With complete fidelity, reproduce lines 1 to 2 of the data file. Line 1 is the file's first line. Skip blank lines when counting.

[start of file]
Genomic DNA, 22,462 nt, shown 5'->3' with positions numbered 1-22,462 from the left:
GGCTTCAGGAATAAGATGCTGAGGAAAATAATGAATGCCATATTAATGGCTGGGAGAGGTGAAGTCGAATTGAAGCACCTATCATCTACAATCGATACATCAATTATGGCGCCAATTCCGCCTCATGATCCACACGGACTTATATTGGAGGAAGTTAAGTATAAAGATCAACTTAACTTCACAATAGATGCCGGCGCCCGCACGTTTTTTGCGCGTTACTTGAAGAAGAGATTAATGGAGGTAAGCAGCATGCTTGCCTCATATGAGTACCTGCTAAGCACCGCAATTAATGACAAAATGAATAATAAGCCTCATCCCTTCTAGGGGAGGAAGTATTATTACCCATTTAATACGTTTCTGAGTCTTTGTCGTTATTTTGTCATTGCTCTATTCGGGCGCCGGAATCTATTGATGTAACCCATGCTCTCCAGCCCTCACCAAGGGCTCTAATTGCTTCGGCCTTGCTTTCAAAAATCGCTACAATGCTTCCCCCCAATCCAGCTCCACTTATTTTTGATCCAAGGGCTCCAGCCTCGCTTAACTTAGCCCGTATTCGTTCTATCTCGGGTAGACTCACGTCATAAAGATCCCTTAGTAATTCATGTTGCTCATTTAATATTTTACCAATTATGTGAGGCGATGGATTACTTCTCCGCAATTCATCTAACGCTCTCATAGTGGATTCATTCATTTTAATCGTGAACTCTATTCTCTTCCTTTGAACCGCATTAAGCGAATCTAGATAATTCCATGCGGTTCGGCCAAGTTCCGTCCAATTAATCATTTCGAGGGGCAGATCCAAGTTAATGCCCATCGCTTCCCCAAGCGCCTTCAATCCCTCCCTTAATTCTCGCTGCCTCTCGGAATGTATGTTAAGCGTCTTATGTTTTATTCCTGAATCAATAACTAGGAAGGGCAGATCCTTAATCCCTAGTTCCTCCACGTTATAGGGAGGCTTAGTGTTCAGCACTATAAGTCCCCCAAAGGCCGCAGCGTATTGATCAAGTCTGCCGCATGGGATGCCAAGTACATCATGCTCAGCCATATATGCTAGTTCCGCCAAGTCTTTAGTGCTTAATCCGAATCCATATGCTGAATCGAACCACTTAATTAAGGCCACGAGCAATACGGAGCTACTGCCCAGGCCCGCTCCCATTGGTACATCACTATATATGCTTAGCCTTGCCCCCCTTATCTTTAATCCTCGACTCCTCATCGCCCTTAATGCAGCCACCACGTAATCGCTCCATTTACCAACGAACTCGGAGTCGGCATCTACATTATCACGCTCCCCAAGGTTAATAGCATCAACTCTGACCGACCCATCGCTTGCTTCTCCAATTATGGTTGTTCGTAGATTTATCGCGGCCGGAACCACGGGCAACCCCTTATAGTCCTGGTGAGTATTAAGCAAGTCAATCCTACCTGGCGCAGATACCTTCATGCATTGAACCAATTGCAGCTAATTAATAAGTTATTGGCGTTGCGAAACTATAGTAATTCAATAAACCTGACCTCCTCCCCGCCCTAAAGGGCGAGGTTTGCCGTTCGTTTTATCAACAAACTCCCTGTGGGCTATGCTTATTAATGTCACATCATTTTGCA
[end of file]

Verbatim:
Genomic DNA, 22,462 nt, shown 5'->3' with positions numbered 1-22,462 from the left:
GGCTTCAGGAATAAGATGCTGAGGAAAATAATGAATGCCATATTAATGGCTGGGAGAGGTGAAGTCGAATTGAAGCACCTATCATCTACAATCGATACATCAATTATGGCGCCAATTCCGCCTCATGATCCACACGGACTTATATTGGAGGAAGTTAAGTATAAAGATCAACTTAACTTCACAATAGATGCCGGCGCCCGCACGTTTTTTGCGCGTTACTTGAAGAAGAGATTAATGGAGGTAAGCAGCATGCTTGCCTCATATGAGTACCTGCTAAGCACCGCAATTAATGACAAAATGAATAATAAGCCTCATCCCTTCTAGGGGAGGAAGTATTATTACCCATTTAATACGTTTCTGAGTCTTTGTCGTTATTTTGTCATTGCTCTATTCGGGCGCCGGAATCTATTGATGTAACCCATGCTCTCCAGCCCTCACCAAGGGCTCTAATTGCTTCGGCCTTGCTTTCAAAAATCGCTACAATGCTTCCCCCCAATCCAGCTCCACTTATTTTTGATCCAAGGGCTCCAGCCTCGCTTAACTTAGCCCGTATTCGTTCTATCTCGGGTAGACTCACGTCATAAAGATCCCTTAGTAATTCATGTTGCTCATTTAATATTTTACCAATTATGTGAGGCGATGGATTACTTCTCCGCAATTCATCTAACGCTCTCATAGTGGATTCATTCATTTTAATCGTGAACTCTATTCTCTTCCTTTGAACCGCATTAAGCGAATCTAGATAATTCCATGCGGTTCGGCCAAGTTCCGTCCAATTAATCATTTCGAGGGGCAGATCCAAGTTAATGCCCATCGCTTCCCCAAGCGCCTTCAATCCCTCCCTTAATTCTCGCTGCCTCTCGGAATGTATGTTAAGCGTCTTATGTTTTATTCCTGAATCAATAACTAGGAAGGGCAGATCCTTAATCCCTAGTTCCTCCACGTTATAGGGAGGCTTAGTGTTCAGCACTATAAGTCCCCCAAAGGCCGCAGCGTATTGATCAAGTCTGCCGCATGGGATGCCAAGTACATCATGCTCAGCCATATATGCTAGTTCCGCCAAGTCTTTAGTGCTTAATCCGAATCCATATGCTGAATCGAACCACTTAATTAAGGCCACGAGCAATACGGAGCTACTGCCCAGGCCCGCTCCCATTGGTACATCACTATATATGCTTAGCCTTGCCCCCCTTATCTTTAATCCTCGACTCCTCATCGCCCTTAATGCAGCCACCACGTAATCGCTCCATTTACCAACGAACTCGGAGTCGGCATCTACATTATCACGCTCCCCAAGGTTAATAGCATCAACTCTGACCGACCCATCGCTTGCTTCTCCAATTATGGTTGTTCGTAGATTTATCGCGGCCGGAACCACGGGCAACCCCTTATAGTCCTGGTGAGTATTAAGCAAGTCAATCCTACCTGGCGCAGATACCTTCATGCATTGAACCAATTGCAGCTAATTAATAAGTTATTGGCGTTGCGAAACTATAGTAATTCAATAAACCTGACCTCCTCCCCGCCCTAAAGGGCGAGGTTTGCCGTTCGTTTTATCAACAAACTCCCTGTGGGCTATGCTTATTAATGTCACATCATTTTGCA